With Halloween coming soon, your house is likely to be filled with lots of sugary treats, including chocolate. And here’s some good news: A study found that eating chocolate improves placental function and decreases the risk of preeclampsia.
Previous studies showed conflicting results regarding the role of chocolate consumption during pregnancy and the risk of preeclampsia. Now, the new study evaluated the impact of chocolate with high levels of flavanols, aka compounds found in chocolate and other foods that can promote healthy blood flow. Researchers conducted a randomized controlled trial of 129 pregnant women between 11 and 14 weeks gestation; each was given either high-flavanol or low-flavanol chocolate. A total of 30 grams of chocolate was consumed daily for 12 weeks and women were followed until delivery.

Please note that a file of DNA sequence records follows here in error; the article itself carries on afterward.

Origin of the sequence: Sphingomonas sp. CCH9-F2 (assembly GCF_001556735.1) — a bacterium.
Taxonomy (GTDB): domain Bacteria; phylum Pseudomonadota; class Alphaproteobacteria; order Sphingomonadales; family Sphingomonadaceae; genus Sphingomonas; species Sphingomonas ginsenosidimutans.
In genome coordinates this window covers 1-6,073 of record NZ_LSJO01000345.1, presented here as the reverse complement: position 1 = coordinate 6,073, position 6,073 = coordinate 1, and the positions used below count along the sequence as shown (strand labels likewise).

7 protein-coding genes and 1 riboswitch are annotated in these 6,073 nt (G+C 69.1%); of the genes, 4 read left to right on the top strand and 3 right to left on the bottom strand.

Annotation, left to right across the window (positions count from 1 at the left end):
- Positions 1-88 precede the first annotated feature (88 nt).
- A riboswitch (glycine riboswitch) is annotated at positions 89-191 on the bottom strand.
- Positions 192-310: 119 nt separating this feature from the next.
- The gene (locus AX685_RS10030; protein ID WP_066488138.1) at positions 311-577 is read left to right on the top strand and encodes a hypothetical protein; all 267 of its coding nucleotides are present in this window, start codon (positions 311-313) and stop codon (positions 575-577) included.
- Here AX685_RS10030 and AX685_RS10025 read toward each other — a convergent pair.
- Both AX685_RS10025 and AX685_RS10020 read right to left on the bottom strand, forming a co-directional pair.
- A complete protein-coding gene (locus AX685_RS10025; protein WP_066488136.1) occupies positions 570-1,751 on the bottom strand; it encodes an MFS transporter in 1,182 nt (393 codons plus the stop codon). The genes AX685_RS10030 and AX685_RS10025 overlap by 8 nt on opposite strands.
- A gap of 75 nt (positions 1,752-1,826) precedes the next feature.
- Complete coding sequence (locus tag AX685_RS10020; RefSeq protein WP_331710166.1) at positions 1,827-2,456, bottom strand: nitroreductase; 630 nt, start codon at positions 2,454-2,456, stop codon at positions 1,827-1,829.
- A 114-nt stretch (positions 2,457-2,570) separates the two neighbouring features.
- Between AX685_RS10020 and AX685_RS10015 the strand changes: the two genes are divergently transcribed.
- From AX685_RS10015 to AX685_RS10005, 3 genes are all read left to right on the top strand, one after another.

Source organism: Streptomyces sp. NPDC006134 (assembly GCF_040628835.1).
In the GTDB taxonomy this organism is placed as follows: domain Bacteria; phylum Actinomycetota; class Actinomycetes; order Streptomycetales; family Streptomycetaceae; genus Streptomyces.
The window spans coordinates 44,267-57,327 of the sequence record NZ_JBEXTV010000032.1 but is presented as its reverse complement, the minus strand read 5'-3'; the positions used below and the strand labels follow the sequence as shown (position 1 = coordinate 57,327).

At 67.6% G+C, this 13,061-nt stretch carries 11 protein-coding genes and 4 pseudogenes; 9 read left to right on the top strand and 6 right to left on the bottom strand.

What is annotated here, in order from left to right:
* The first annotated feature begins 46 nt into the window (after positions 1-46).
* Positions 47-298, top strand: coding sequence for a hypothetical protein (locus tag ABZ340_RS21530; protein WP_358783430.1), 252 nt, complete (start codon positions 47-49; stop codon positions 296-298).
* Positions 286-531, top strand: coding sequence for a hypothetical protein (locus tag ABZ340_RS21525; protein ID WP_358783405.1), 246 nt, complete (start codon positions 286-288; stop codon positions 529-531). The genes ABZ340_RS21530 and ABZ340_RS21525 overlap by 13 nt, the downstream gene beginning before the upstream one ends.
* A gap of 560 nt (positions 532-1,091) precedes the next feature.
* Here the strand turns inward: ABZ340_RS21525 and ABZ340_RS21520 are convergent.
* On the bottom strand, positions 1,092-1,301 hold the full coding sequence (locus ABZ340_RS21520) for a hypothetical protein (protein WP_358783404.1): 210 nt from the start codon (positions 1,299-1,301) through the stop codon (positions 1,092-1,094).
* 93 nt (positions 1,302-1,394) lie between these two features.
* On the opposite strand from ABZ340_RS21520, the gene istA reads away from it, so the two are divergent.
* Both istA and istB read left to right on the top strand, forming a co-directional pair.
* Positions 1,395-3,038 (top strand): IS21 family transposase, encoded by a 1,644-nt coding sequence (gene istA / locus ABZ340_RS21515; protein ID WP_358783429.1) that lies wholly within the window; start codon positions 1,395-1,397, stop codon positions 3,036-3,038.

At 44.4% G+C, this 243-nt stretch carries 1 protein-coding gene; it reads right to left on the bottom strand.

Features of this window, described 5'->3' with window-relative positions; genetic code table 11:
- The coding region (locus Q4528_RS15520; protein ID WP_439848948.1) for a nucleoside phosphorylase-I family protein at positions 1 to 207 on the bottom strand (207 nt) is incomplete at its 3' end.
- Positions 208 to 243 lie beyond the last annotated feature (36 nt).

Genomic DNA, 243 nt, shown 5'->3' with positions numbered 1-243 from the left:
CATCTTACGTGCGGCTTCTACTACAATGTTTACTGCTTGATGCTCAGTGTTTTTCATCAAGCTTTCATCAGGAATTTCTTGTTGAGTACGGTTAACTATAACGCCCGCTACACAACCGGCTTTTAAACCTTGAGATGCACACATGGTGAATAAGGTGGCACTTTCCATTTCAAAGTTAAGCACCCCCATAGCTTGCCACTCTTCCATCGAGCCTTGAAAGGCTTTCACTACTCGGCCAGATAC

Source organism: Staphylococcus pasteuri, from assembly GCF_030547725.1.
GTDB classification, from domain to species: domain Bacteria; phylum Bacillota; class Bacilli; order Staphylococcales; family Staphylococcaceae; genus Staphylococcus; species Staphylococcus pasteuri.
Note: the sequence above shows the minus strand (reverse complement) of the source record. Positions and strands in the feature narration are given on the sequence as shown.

The result was that there was no difference in preeclampsia, gestational hypertension, placental weight or birthweight in the two groups; however, a marker of blood velocity in the uterine, placental and fetal circulations showed improvement in both groups that was much greater than expected in the general population.
“This study indicates that chocolate could have a positive impact on placenta and fetal growth and development and that chocolate’s effects are not solely and directly due to flavanol content,” explained Emmanuel Bujold, M.D., one of the researchers on the study, which was presented at the Society for Maternal-Fetal Medicine’s annual meeting.